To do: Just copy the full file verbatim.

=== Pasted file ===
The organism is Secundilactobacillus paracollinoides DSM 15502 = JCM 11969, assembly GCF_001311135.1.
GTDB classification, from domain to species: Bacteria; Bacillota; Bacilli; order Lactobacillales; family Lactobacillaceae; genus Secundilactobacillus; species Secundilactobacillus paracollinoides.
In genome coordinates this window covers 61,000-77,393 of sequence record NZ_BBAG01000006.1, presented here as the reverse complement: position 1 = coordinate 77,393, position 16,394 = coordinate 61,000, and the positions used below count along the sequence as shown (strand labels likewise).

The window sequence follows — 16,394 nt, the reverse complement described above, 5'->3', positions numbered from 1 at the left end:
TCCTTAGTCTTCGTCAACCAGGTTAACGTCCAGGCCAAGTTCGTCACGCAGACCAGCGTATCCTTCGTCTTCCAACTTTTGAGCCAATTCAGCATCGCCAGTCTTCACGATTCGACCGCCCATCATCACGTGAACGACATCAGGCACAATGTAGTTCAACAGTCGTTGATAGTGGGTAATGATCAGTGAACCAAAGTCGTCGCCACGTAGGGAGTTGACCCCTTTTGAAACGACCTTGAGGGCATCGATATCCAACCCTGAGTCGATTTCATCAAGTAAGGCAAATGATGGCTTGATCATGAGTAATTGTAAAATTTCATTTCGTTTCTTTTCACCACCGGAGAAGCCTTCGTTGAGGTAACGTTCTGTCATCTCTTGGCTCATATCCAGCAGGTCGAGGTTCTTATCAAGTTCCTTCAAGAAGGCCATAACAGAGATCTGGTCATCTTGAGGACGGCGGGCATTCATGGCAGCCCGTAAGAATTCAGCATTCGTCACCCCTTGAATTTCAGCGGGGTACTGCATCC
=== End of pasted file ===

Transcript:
The organism is Secundilactobacillus paracollinoides DSM 15502 = JCM 11969, assembly GCF_001311135.1.
GTDB classification, from domain to species: Bacteria; Bacillota; Bacilli; order Lactobacillales; family Lactobacillaceae; genus Secundilactobacillus; species Secundilactobacillus paracollinoides.
In genome coordinates this window covers 61,000-77,393 of sequence record NZ_BBAG01000006.1, presented here as the reverse complement: position 1 = coordinate 77,393, position 16,394 = coordinate 61,000, and the positions used below count along the sequence as shown (strand labels likewise).

The window sequence follows — 16,394 nt, the reverse complement described above, 5'->3', positions numbered from 1 at the left end:
TCCTTAGTCTTCGTCAACCAGGTTAACGTCCAGGCCAAGTTCGTCACGCAGACCAGCGTATCCTTCGTCTTCCAACTTTTGAGCCAATTCAGCATCGCCAGTCTTCACGATTCGACCGCCCATCATCACGTGAACGACATCAGGCACAATGTAGTTCAACAGTCGTTGATAGTGGGTAATGATCAGTGAACCAAAGTCGTCGCCACGTAGGGAGTTGACCCCTTTTGAAACGACCTTGAGGGCATCGATATCCAACCCTGAGTCGATTTCATCAAGTAAGGCAAATGATGGCTTGATCATGAGTAATTGTAAAATTTCATTTCGTTTCTTTTCACCACCGGAGAAGCCTTCGTTGAGGTAACGTTCTGTCATCTCTTGGCTCATATCCAGCAGGTCGAGGTTCTTATCAAGTTCCTTCAAGAAGGCCATAACAGAGATCTGGTCATCTTGAGGACGGCGGGCATTCATGGCAGCCCGTAAGAATTCAGCATTCGTCACCCCTTGAATTTCAGCGGGGTACTGCATCC